A Day In The Life Of A Mom With OCD
Parenting with a chronic mental health condition requires definite coping skills.
I've always been particular. I like to joke that my personality type is "Double A." As a kid, I loved to organize my stuffed animals by size, and in school, I was meticulous about my homework. I even went through a germaphobe phase in junior high, but that passed. I’m no stranger to manic behavior like racing thoughts and hyper-productivity. Following the births of my children, however, my peculiar tendencies became full-blown postpartum obsessive-compulsive disorder. I'm a mom with OCD, and this is my life.
When most people think of OCD, it’s the compulsions — repetitive behaviors like handwashing or arranging things a certain way — that come to mind. I have them in spades. In fact, attending to my compulsions is how I start my day. Like most moms, mornings come with their share of chores, such as sanitizing the baby’s bottles, unloading the dishwasher, and making the beds. However, I doubt that most moms have to place all the bottle parts the exact same way on the drying rack every time. My husband is great about putting the dishes away, but I can’t resist the urge to “fix” it, so that all the measuring cups and spoons are nested in size order and the Tupperware lids face the same way. It takes me several tries to get the bed made just how I like it.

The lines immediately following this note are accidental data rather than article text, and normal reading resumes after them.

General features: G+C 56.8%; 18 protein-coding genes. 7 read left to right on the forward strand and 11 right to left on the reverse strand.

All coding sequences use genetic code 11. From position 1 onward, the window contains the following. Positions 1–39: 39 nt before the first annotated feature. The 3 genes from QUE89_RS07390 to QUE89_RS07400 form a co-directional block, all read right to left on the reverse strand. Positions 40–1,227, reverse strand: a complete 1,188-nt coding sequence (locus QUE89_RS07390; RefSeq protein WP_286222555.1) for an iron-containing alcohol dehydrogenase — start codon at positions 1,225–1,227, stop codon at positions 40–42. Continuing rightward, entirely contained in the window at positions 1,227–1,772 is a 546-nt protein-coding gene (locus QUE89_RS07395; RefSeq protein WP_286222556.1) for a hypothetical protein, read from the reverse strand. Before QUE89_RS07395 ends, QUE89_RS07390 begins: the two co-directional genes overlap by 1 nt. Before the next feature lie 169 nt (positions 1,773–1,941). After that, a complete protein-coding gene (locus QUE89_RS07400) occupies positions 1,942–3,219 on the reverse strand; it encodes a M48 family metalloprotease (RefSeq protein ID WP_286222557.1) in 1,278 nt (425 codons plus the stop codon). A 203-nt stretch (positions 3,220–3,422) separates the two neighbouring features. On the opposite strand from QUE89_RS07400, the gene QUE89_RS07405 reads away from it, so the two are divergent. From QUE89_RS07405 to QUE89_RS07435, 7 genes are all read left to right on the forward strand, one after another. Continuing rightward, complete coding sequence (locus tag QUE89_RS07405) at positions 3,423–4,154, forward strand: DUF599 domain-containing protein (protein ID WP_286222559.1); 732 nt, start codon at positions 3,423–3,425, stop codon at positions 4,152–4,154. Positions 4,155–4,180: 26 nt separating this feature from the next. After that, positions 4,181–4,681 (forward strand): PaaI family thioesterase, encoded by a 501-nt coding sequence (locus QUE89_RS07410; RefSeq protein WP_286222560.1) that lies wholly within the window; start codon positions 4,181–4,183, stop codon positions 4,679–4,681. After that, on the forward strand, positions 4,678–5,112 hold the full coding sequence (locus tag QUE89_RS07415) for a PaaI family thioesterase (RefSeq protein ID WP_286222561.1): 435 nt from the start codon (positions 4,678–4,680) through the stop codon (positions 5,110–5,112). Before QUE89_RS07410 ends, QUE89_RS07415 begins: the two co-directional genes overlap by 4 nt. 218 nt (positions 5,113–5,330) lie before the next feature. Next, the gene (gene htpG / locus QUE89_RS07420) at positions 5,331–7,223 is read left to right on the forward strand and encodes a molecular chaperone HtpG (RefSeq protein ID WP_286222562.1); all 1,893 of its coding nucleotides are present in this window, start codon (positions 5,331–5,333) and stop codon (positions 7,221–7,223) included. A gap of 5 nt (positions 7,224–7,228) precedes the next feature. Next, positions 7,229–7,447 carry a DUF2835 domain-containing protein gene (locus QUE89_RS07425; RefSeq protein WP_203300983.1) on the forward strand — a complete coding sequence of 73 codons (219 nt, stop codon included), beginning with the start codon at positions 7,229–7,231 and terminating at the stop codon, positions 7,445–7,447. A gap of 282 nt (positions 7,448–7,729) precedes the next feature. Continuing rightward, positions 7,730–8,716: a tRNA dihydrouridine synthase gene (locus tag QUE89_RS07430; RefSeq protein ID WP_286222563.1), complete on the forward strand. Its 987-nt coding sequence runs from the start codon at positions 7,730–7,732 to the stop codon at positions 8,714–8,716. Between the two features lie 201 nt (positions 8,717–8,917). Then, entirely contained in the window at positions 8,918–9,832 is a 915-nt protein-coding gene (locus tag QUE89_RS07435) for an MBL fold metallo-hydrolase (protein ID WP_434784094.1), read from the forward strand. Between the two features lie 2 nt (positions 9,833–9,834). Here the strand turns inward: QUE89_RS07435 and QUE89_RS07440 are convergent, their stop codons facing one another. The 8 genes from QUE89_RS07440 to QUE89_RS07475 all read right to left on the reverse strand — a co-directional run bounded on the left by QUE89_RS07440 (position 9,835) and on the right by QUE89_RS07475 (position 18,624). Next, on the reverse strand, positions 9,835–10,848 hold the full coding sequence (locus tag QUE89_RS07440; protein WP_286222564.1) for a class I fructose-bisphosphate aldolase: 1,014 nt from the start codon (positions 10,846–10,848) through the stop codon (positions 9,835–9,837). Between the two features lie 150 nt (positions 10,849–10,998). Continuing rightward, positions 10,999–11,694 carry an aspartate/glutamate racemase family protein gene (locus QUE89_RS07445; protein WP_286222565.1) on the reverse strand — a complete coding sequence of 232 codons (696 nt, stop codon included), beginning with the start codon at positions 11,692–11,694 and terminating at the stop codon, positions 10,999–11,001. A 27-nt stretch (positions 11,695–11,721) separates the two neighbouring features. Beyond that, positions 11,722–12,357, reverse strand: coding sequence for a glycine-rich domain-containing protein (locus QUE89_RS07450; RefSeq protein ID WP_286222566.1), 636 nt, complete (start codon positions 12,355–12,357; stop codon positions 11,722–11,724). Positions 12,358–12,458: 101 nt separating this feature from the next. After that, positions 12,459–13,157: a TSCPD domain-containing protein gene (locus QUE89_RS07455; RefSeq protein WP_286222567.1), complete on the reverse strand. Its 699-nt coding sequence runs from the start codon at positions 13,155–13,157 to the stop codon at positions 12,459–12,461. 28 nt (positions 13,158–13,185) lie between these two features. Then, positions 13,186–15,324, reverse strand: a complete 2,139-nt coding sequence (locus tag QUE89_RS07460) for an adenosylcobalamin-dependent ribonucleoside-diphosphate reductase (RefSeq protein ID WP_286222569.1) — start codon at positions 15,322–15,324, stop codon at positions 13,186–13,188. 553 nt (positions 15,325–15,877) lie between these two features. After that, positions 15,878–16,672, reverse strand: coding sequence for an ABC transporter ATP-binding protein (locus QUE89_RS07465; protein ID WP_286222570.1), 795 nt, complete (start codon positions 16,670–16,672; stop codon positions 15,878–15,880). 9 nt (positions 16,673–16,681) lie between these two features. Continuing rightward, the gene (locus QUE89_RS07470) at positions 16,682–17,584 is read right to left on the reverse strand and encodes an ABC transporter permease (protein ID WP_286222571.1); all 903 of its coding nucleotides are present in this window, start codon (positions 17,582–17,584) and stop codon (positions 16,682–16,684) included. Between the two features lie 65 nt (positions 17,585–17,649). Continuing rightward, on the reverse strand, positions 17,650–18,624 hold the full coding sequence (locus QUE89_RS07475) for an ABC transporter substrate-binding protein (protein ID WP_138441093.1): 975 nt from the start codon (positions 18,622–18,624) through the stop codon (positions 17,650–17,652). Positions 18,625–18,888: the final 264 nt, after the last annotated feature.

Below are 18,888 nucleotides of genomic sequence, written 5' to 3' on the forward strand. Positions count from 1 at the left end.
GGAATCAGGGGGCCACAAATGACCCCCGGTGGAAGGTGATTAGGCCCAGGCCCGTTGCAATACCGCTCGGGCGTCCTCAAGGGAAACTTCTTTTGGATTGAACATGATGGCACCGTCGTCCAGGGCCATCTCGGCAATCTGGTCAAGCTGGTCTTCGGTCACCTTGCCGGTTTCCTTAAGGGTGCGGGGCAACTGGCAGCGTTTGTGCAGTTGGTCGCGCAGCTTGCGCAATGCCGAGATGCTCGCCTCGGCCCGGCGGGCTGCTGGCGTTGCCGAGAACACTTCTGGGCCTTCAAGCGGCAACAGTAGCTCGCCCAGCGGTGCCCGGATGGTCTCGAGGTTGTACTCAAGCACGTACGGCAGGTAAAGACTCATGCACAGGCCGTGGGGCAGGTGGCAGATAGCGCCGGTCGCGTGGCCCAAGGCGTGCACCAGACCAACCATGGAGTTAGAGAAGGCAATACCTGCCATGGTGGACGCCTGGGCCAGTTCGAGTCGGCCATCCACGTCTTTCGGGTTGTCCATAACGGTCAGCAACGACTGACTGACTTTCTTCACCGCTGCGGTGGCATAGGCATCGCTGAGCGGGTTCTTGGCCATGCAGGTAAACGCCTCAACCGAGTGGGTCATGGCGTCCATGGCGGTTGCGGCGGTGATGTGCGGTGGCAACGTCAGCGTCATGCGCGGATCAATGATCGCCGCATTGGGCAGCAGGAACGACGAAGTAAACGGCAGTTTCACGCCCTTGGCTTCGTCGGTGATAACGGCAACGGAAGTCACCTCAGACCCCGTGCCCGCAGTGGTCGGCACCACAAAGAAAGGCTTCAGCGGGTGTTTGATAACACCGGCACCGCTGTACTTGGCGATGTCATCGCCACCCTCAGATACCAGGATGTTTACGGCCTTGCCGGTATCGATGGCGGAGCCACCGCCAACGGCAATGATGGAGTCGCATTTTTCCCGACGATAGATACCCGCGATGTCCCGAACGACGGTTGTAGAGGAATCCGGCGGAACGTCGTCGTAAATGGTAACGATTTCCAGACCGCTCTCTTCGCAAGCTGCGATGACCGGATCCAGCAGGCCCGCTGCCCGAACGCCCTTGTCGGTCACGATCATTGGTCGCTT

Another common compulsion is repeatedly checking on things. I’m sure a lot of moms double-check to make sure that the stove is off and the door is locked, but leaving the house in the morning for school and work is an absolute ordeal for me (and not just because I’m trying to get my older kid’s shoes on, although that doesn’t help). Once I get my children in the car and have verified that they are buckled in correctly, I have to go back in and talk myself through each room, all the while assuring myself that every light is off and the hair dryer is unplugged, lest a fire be caused by my own negligence. I’ve been known to circle the neighborhood and come back to the house to ensure that I closed the garage door and set the alarm.
To someone who doesn’t suffer from OCD, I imagine that these behaviors sound crazy, for lack of a better word. When you know why, however, it makes a lot more sense. Many people with OCD engage in compulsions in an attempt to control the unwanted, intrusive thoughts that also characterize the disorder. Rituals provide temporary relief from anxiety caused by those thoughts. I have a long drive on the way to my daughter’s preschool, and since I can’t reshelve all my books while driving, that’s when the bad thoughts come. Obsessions look different for everyone, but mine generally revolve around harm coming to my children, either malicious or accidental (I’ve imagined both). They are terrifyingly vivid and cause intense feelings of distress, as my mind works through what exactly it would be like and, just as scary, what I might do.